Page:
8 – Scott: How would you describe your style of photography?

Alan: I have always tried to get beautiful close up portraits of birds on a interesting perch that represents their habitat.

9 – Scott: How do you go about “seeing” a photograph?

Alan: Before I leave the house to go on a shoot, I always have the final image already in my head. For me it always consist of an out-of-focus background, a beautiful perch and a bird in great plumage.

10 – Scott: Of your many projects, which is your favorite and why?

Alan: My favorite project at the moment has to be my workshops. I held off doing these for many years as I was not sure if I wanted to share all the knowledge and tricks with everyone else. Now taking 3 or 4 people into the field and teaching them how to locate certain species, setting up perches and showing them how to get the bird to land exactly on the right part of the perch is so thrilling when you see the participants get excited.

11 – Scott: You’re very busy. How do you publish so often?

Alan: I have to be doing something creative for me to feel alive. It’s the way I am wired. It’s hard on those around me just keeping up, but for me it has never been work, it’s the challenge of the process that I crave.

12 – Scott: After all these years as a photographer/teacher and author, do you ever find it hard to remain passionate about your work?

Alan: That’s one of the great things about bird photography. It will take the rest of my life and I will still not even see many of the species of North America. No one person has ever seen 80% of the bird species let alone photographed them. I have also shot the same species over and over and will continue to do that as the setting, light and situation is always different each time I encounter the same bird.

13 – Scott: Everyone will ask me why I didn’t ask this question if I don’t – so here goes – What cameras/lenses do you use and why?

Alan: I am a Nikon shooter and have been since I moved from Minolta about ten years ago. I own the D3 and D2Xs for bodies. I have the 200-400 VR zoom and the 600VR lens. I have other shorter lens but the big glass is what I mostly use for birds.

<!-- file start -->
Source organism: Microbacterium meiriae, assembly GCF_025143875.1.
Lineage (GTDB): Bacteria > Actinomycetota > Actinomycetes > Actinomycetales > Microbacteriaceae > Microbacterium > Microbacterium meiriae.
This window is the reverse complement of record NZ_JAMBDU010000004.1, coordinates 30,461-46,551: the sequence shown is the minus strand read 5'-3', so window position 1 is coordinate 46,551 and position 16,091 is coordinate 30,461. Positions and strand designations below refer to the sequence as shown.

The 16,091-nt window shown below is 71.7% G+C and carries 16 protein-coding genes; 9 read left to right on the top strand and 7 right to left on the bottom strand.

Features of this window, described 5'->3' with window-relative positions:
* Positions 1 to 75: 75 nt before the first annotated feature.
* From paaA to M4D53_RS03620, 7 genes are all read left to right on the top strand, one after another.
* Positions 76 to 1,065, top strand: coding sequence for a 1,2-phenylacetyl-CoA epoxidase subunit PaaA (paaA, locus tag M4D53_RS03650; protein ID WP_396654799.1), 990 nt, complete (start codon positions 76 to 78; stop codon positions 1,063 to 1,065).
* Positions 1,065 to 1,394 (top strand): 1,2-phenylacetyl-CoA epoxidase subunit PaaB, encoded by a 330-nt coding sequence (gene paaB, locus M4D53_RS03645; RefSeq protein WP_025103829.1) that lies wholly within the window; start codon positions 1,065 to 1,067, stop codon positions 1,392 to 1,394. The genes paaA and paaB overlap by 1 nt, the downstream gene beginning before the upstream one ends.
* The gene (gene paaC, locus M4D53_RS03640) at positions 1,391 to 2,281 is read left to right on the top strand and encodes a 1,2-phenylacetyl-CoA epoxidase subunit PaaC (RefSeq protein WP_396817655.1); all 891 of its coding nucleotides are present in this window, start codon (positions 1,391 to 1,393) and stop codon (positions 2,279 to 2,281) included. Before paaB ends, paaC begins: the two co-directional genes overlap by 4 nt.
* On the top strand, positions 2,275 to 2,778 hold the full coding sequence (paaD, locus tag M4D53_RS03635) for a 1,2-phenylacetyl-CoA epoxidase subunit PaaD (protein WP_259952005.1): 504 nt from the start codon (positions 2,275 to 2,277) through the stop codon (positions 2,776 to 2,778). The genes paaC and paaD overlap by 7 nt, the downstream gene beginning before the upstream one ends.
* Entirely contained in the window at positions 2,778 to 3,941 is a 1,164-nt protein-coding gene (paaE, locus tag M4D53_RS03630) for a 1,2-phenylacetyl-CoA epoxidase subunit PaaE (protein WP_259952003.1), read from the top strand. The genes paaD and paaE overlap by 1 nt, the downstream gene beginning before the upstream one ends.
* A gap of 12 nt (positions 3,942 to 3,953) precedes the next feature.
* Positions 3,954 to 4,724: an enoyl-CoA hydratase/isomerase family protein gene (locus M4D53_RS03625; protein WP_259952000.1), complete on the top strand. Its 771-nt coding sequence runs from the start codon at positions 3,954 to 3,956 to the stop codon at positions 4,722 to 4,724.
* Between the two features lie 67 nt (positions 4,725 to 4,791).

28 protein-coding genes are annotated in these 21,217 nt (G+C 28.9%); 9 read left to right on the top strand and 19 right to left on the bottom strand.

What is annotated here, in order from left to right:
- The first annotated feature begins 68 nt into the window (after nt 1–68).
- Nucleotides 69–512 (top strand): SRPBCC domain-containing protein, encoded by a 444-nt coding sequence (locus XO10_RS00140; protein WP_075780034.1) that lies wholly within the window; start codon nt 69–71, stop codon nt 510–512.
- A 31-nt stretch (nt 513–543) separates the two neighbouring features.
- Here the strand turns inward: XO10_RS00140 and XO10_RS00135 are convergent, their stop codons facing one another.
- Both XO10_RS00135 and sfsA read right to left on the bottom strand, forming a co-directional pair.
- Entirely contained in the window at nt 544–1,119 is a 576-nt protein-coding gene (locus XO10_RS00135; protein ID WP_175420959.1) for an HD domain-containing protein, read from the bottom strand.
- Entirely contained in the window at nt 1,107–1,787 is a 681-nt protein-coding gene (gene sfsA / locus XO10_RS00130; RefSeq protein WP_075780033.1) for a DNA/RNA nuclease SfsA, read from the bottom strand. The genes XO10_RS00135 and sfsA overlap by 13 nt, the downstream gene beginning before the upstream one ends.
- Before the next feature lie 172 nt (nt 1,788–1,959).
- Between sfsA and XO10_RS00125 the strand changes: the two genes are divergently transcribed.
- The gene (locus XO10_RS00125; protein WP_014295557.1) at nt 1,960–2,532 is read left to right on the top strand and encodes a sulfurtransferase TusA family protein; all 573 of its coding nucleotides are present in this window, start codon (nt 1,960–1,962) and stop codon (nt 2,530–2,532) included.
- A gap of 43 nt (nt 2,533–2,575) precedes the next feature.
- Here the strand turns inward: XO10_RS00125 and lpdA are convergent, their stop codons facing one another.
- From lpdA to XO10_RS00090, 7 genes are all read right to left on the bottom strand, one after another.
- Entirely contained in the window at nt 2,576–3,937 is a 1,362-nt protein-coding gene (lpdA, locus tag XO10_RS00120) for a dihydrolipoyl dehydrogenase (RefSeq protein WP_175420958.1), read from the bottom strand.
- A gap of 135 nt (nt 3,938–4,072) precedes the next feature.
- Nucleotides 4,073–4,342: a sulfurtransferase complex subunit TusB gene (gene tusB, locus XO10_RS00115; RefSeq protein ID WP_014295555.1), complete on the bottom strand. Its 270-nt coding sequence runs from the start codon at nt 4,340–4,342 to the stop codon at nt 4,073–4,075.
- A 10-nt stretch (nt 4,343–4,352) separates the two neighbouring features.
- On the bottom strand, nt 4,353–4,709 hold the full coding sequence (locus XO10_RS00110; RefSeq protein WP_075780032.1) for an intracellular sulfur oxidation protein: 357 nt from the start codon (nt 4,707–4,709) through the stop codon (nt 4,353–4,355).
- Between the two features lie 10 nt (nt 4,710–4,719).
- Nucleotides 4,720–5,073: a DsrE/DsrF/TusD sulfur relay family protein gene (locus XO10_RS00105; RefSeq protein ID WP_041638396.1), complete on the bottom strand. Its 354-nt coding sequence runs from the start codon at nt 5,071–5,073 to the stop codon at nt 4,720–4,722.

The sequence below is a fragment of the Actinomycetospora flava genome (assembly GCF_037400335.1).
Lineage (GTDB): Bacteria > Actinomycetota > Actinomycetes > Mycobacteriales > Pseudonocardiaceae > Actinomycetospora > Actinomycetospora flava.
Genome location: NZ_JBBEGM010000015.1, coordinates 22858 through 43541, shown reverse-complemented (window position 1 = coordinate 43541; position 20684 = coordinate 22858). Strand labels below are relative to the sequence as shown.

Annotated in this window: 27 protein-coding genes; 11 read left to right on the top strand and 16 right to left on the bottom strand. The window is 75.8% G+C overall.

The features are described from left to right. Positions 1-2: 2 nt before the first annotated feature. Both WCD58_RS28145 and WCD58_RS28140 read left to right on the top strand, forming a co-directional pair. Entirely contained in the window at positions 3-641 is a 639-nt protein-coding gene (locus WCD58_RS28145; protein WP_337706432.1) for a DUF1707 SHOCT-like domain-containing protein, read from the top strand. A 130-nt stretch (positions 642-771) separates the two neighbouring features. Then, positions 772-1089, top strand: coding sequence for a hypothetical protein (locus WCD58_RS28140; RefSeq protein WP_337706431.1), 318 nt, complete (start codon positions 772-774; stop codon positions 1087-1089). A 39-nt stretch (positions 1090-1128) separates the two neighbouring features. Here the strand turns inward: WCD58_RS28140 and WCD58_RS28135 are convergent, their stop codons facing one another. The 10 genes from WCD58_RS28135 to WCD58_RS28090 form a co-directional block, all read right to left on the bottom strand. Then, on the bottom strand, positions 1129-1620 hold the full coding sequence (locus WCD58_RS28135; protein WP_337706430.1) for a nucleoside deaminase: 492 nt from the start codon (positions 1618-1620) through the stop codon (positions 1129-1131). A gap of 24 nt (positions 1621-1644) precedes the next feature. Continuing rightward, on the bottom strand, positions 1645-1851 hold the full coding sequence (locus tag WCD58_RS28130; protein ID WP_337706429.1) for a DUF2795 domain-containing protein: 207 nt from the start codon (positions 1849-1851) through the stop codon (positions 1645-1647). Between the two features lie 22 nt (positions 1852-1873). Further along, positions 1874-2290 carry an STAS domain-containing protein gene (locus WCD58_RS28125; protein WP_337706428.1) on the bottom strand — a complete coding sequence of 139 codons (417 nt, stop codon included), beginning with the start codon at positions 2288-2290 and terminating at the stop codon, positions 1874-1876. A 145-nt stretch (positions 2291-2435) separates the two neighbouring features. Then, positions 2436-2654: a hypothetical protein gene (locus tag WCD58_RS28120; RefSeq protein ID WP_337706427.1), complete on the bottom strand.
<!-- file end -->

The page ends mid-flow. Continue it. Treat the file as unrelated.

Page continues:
14 – Scott: What’s the biggest mistake you made when you first started out as a photographer?

Alan: I think as a beginner I did not pay enough attention to the perches I was choosing for my bird setup shots. I once drove across Texas with a stump in my car that had lichen and fungus growing all over it. I use it to shoot Scaled Quail down in South Texas and have these great images of the Quail standing on top of this stump looking all proud. The problem was that Scaled Quail are a dry desert species and the stump was from an eastern forest. Scaled Quail and fungus (which grows in moist forest) would never be in the same habitat.

Most people would not pick up on that, but someone I respect pointed it out and it changed my approach to my photography.

15 – Would you like to give any final words of advice to photographers who want to improve their photography?

Alan: Yes, find out who is better than you and go learn from them. You can also take workshops. I believe networking on the many online photography forums is one of the best ways to learn. There are so many passionate photographers on these forums willing to share their knowledge and critique your work to help you grow.

You can find out more about Alan Murphy at his website: